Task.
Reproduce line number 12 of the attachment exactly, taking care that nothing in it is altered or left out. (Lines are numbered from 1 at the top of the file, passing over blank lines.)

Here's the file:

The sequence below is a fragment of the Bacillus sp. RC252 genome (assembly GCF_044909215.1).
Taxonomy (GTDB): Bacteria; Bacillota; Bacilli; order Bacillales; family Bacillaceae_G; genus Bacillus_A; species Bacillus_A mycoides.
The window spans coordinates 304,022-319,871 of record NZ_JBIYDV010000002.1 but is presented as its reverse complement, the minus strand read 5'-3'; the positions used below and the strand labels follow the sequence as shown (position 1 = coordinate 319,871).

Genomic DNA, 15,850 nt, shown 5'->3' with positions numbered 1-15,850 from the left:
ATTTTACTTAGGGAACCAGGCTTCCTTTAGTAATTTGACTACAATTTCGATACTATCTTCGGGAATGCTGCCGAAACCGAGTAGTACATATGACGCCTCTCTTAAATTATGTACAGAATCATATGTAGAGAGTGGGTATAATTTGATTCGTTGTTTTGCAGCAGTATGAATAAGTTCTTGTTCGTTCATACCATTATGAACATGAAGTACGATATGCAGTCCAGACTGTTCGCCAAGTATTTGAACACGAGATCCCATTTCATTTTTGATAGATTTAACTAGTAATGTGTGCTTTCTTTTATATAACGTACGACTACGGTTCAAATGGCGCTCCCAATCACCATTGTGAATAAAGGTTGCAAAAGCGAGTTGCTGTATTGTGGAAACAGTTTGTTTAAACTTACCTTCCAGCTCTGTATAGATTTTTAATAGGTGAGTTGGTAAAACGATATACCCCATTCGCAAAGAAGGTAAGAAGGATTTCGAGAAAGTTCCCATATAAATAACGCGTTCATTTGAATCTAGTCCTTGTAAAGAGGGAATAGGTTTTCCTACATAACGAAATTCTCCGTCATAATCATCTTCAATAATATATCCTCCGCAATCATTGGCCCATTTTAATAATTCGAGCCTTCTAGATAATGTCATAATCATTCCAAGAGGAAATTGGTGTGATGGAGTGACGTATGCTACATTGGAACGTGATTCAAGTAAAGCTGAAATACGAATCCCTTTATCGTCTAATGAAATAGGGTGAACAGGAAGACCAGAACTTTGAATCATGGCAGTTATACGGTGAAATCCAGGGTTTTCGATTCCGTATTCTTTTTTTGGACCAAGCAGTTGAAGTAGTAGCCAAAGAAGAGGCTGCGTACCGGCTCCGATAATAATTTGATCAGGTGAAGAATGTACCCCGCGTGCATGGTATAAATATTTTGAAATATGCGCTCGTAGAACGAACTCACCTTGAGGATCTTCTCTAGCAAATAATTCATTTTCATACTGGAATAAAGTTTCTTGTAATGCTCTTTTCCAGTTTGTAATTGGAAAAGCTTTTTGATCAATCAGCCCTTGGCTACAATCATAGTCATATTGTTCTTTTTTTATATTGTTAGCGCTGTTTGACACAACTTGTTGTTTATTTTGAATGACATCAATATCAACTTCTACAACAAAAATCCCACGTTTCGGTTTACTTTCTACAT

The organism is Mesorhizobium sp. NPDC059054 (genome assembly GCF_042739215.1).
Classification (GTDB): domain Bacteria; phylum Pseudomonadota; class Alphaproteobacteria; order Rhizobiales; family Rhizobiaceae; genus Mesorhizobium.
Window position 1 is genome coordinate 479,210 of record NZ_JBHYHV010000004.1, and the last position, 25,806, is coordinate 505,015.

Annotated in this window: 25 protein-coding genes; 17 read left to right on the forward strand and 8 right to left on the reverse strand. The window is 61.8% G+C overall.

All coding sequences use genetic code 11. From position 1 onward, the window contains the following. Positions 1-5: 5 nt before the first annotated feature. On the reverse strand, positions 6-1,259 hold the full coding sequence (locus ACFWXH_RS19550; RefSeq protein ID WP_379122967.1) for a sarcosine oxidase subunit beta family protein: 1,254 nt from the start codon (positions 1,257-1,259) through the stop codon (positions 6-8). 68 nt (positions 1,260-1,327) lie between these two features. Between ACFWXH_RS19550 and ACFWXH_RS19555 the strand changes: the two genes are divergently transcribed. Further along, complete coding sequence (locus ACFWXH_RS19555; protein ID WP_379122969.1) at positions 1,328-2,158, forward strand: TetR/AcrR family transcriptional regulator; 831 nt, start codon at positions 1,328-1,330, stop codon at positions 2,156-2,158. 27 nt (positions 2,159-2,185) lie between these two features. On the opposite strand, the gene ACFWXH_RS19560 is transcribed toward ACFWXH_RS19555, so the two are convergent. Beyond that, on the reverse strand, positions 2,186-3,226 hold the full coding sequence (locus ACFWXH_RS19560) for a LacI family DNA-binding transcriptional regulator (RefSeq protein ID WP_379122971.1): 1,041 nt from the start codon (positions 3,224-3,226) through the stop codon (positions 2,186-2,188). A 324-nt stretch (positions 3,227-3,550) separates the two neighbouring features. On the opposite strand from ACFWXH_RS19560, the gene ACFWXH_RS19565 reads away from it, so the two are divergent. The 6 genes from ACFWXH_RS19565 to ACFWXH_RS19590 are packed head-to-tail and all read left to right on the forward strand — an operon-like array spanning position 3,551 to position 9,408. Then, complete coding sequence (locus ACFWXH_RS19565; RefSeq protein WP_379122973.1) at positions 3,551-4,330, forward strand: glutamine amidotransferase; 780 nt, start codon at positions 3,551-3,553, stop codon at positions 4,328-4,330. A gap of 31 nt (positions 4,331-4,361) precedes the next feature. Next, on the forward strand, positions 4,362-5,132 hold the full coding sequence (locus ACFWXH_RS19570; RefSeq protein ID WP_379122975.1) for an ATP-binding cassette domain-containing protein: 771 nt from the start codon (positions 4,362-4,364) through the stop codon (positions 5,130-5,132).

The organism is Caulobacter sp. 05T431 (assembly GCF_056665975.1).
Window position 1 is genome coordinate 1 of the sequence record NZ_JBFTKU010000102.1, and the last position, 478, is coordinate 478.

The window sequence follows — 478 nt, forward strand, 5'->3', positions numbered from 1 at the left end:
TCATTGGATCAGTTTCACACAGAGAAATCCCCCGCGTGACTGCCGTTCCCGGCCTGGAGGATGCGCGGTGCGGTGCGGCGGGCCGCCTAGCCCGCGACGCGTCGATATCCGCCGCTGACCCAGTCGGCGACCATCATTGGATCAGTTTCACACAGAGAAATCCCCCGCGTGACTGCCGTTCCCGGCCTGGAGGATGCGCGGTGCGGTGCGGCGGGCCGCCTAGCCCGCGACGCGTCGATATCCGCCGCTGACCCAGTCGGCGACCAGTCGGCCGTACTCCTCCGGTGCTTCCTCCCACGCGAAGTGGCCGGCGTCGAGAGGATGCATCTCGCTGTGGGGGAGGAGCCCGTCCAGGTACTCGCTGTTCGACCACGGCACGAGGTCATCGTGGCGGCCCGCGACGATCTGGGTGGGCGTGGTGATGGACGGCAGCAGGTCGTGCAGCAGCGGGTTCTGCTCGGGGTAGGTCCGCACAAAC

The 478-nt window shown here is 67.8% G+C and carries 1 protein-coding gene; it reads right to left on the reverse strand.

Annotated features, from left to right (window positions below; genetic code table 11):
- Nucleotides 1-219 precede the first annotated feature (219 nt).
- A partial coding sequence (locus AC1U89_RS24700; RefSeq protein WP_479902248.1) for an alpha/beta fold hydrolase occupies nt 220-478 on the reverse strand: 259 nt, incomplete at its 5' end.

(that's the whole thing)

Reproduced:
Window position 1 is genome coordinate 1 of the sequence record NZ_JBFTKU010000102.1, and the last position, 478, is coordinate 478.